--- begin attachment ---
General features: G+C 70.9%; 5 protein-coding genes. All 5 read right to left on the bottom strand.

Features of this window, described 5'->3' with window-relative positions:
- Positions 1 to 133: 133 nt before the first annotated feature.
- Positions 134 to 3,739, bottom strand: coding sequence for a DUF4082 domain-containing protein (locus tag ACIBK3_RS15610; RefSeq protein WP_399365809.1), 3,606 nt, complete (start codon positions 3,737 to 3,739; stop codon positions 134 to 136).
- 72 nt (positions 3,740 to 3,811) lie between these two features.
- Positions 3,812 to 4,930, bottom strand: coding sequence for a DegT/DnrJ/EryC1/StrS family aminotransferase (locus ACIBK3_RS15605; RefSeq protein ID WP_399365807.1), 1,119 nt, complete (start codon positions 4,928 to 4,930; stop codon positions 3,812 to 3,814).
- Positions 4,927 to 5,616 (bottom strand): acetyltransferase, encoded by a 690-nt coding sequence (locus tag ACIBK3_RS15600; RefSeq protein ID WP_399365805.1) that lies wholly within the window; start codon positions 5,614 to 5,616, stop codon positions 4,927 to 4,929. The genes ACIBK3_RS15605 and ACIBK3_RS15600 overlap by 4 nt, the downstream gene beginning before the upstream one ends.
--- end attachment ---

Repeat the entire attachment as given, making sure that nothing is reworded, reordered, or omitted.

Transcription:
General features: G+C 70.9%; 5 protein-coding genes. All 5 read right to left on the bottom strand.

Features of this window, described 5'->3' with window-relative positions:
- Positions 1 to 133: 133 nt before the first annotated feature.
- Positions 134 to 3,739, bottom strand: coding sequence for a DUF4082 domain-containing protein (locus tag ACIBK3_RS15610; RefSeq protein WP_399365809.1), 3,606 nt, complete (start codon positions 3,737 to 3,739; stop codon positions 134 to 136).
- 72 nt (positions 3,740 to 3,811) lie between these two features.
- Positions 3,812 to 4,930, bottom strand: coding sequence for a DegT/DnrJ/EryC1/StrS family aminotransferase (locus ACIBK3_RS15605; RefSeq protein ID WP_399365807.1), 1,119 nt, complete (start codon positions 4,928 to 4,930; stop codon positions 3,812 to 3,814).
- Positions 4,927 to 5,616 (bottom strand): acetyltransferase, encoded by a 690-nt coding sequence (locus tag ACIBK3_RS15600; RefSeq protein ID WP_399365805.1) that lies wholly within the window; start codon positions 5,614 to 5,616, stop codon positions 4,927 to 4,929. The genes ACIBK3_RS15605 and ACIBK3_RS15600 overlap by 4 nt, the downstream gene beginning before the upstream one ends.